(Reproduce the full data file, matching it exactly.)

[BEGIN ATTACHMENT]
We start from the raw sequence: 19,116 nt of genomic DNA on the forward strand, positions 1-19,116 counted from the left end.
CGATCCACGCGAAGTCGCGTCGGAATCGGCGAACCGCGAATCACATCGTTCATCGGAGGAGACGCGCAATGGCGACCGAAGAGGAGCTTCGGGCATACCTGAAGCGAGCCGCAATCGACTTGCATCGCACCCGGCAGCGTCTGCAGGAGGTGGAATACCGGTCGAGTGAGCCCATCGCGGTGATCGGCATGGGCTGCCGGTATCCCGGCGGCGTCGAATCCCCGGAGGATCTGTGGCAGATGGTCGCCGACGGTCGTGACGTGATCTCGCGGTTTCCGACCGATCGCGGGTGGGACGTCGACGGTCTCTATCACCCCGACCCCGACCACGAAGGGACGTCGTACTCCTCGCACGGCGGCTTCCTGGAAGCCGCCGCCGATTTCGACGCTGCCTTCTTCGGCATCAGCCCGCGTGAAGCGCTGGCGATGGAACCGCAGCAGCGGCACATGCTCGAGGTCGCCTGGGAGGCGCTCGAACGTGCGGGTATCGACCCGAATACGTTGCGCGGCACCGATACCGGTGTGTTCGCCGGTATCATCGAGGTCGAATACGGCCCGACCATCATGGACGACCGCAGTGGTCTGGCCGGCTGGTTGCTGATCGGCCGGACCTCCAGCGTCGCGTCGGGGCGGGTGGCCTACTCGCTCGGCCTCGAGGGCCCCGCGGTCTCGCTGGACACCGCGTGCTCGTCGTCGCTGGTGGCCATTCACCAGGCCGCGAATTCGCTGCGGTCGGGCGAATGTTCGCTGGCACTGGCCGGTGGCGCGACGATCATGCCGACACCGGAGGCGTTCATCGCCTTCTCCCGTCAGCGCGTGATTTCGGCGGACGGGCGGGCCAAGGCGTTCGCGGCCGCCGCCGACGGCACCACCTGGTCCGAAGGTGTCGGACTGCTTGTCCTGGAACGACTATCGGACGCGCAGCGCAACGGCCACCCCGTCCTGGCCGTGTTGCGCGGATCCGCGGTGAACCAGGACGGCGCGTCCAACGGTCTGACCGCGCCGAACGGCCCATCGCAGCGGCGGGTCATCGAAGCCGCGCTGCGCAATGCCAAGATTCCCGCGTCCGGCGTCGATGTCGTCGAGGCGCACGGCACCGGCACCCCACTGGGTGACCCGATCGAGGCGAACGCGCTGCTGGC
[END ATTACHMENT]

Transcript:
We start from the raw sequence: 19,116 nt of genomic DNA on the forward strand, positions 1-19,116 counted from the left end.
CGATCCACGCGAAGTCGCGTCGGAATCGGCGAACCGCGAATCACATCGTTCATCGGAGGAGACGCGCAATGGCGACCGAAGAGGAGCTTCGGGCATACCTGAAGCGAGCCGCAATCGACTTGCATCGCACCCGGCAGCGTCTGCAGGAGGTGGAATACCGGTCGAGTGAGCCCATCGCGGTGATCGGCATGGGCTGCCGGTATCCCGGCGGCGTCGAATCCCCGGAGGATCTGTGGCAGATGGTCGCCGACGGTCGTGACGTGATCTCGCGGTTTCCGACCGATCGCGGGTGGGACGTCGACGGTCTCTATCACCCCGACCCCGACCACGAAGGGACGTCGTACTCCTCGCACGGCGGCTTCCTGGAAGCCGCCGCCGATTTCGACGCTGCCTTCTTCGGCATCAGCCCGCGTGAAGCGCTGGCGATGGAACCGCAGCAGCGGCACATGCTCGAGGTCGCCTGGGAGGCGCTCGAACGTGCGGGTATCGACCCGAATACGTTGCGCGGCACCGATACCGGTGTGTTCGCCGGTATCATCGAGGTCGAATACGGCCCGACCATCATGGACGACCGCAGTGGTCTGGCCGGCTGGTTGCTGATCGGCCGGACCTCCAGCGTCGCGTCGGGGCGGGTGGCCTACTCGCTCGGCCTCGAGGGCCCCGCGGTCTCGCTGGACACCGCGTGCTCGTCGTCGCTGGTGGCCATTCACCAGGCCGCGAATTCGCTGCGGTCGGGCGAATGTTCGCTGGCACTGGCCGGTGGCGCGACGATCATGCCGACACCGGAGGCGTTCATCGCCTTCTCCCGTCAGCGCGTGATTTCGGCGGACGGGCGGGCCAAGGCGTTCGCGGCCGCCGCCGACGGCACCACCTGGTCCGAAGGTGTCGGACTGCTTGTCCTGGAACGACTATCGGACGCGCAGCGCAACGGCCACCCCGTCCTGGCCGTGTTGCGCGGATCCGCGGTGAACCAGGACGGCGCGTCCAACGGTCTGACCGCGCCGAACGGCCCATCGCAGCGGCGGGTCATCGAAGCCGCGCTGCGCAATGCCAAGATTCCCGCGTCCGGCGTCGATGTCGTCGAGGCGCACGGCACCGGCACCCCACTGGGTGACCCGATCGAGGCGAACGCGCTGCTGGC